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In order to publish RPM packages of several different versions of some software, I'm looking for a way to specify version "numbers" that are considered "upgrades", and include the differentiation of several pre-release versions, such as (in order): "2.4.0 alpha 1", "2.4.0 alpha 2", "2.4.0 alpha 3", "2.4.0 beta 1", "2.4.0 beta 2", "2.4.0 release candidate", "2.4.0 final", "2.4.1", "2.4.2", etc.

The main issue I have with this is that RPM considers that "2.4.0" comes earlier than "2.4.0.alpha1", so I can't just add the suffix on the end of the final version number.

I could try "2.4.0.alpha1", "2.4.0.beta1", "2.4.0.final", which would work, except for the "release candidate" that would be considered later than "2.4.0.final".

An alternative I considered is using the "epoch:" section of the RPM version number (the epoch: prefix is considered before the main version number so that "1:2.4.0" is actually earlier than "2:1.0.0"). By putting a timestamp in the epoch: field, all the versions get ordered as expected by RPM, because their versions appear to increment in time. However, this fails when new releases are made on several major versions at the same time (for example, 2.3.2 is released after 2.4.0, but their version for RPM are "20121003:2.3.2" and "20120928:2.4.0" and systems on 2.3.2 can't get "upgraded" to 2.4.0, because rpm sees it as an older version). In this case, yum/zypper/etc refuse to upgrade to 2.4.0, thus my problem.

What version numbers can I use to achieve this, and make sure that RPM always considers the version numbers to be in order. Or if not version numbers, other mechanism in RPM packaging?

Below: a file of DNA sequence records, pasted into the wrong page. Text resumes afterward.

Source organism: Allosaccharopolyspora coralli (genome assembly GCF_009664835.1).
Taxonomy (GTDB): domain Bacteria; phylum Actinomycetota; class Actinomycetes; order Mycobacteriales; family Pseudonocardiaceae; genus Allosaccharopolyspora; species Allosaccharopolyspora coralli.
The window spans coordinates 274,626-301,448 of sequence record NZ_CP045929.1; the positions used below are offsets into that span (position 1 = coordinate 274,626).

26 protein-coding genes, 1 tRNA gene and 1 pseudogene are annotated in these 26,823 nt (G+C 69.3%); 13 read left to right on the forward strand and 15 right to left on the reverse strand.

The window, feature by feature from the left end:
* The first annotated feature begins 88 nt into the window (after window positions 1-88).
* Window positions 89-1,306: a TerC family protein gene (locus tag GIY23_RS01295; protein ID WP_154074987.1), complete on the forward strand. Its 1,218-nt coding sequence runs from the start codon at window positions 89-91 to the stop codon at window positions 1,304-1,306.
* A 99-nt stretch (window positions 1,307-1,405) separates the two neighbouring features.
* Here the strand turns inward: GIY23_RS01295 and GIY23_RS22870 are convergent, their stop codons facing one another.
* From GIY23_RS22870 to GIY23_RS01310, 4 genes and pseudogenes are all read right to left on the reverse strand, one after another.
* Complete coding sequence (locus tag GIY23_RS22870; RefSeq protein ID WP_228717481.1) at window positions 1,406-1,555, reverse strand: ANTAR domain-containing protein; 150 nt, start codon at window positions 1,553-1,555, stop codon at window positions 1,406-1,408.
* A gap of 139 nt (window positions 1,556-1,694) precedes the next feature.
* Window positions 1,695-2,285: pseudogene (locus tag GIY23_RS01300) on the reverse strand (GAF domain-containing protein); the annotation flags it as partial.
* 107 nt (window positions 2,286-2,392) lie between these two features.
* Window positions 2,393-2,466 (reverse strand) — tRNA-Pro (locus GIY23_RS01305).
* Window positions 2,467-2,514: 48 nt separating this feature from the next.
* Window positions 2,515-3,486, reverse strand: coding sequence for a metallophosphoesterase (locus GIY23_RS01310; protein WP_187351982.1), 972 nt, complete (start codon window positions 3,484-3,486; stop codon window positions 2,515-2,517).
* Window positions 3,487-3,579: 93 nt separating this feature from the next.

Note 1: I would like to keep the "Release:" field of the spec file for it's original purpose (several releases of packages, including packaging changes, for the same version of the packaged software).

Note 2: This should work on current production versions of major distributions, such as RHEL/CentOS 6 and SLES 11. But I'm interested in solutions that don't, too, so long as they don't involve recompiling rpm!

Note 3: On Debian-like systems, dpkg uses a special component in the version number which is the "~" (tilde) character. This causes dpkg to count the suffix as "negative" ordering, so that "2.4.0~anything" will come before "2.4.0". Then, normal ordering applies after the "~", so "2.4.0~alpha1" comes before "2.4.0~beta1" because "alpha" comes before "beta" alphabetically. I'm not necessarily looking to use the same scheme for RPM packages (I'm pretty sure no such equivalent exists), so this is just FYI.

5 Answers 5

5

The official rpm guidelines tell how to do this, and links to an examples page. Here is an example of how you would work with the very common versioning scheme that uses three levels of pre-release (a,b,rc) (which rpm unfortunately makes it slightly complicated to support):

  • 1.0.0a1 -> 1.0.0-0.1.a1
  • 1.0.0b1 -> 1.0.0-0.1.b1
  • 1.0.0b2 -> 1.0.0-0.1.b2
  • 1.0.0b2, second release (packaging tweak of 1.0.0b2) -> 1.0.0-0.2.b2
  • 1.0.0rc1 -> 1.0.0-0.1.rc1
  • 1.0.0 -> 1.0.0-1
  • 1.0.1a1 -> 1.0.1-0.1.a1
  • 1.0.1 -> 1.0.1-1
3